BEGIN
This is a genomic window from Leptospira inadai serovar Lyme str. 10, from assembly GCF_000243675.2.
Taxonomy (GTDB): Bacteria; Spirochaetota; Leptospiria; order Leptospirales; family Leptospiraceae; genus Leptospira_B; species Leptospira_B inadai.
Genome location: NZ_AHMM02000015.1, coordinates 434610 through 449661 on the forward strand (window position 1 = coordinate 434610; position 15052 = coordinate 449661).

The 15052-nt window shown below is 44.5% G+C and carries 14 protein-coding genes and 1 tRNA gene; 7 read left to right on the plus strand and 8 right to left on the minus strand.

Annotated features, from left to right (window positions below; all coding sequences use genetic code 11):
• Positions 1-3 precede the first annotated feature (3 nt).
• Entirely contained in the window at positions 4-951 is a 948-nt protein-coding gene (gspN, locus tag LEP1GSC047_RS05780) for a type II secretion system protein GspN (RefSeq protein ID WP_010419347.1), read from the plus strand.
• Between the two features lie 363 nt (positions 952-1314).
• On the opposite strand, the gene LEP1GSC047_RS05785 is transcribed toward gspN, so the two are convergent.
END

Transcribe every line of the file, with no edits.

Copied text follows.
This is a genomic window from Leptospira inadai serovar Lyme str. 10, from assembly GCF_000243675.2.
Taxonomy (GTDB): Bacteria; Spirochaetota; Leptospiria; order Leptospirales; family Leptospiraceae; genus Leptospira_B; species Leptospira_B inadai.
Genome location: NZ_AHMM02000015.1, coordinates 434610 through 449661 on the forward strand (window position 1 = coordinate 434610; position 15052 = coordinate 449661).

The 15052-nt window shown below is 44.5% G+C and carries 14 protein-coding genes and 1 tRNA gene; 7 read left to right on the plus strand and 8 right to left on the minus strand.

Annotated features, from left to right (window positions below; all coding sequences use genetic code 11):
• Positions 1-3 precede the first annotated feature (3 nt).
• Entirely contained in the window at positions 4-951 is a 948-nt protein-coding gene (gspN, locus tag LEP1GSC047_RS05780) for a type II secretion system protein GspN (RefSeq protein ID WP_010419347.1), read from the plus strand.
• Between the two features lie 363 nt (positions 952-1314).
• On the opposite strand, the gene LEP1GSC047_RS05785 is transcribed toward gspN, so the two are convergent.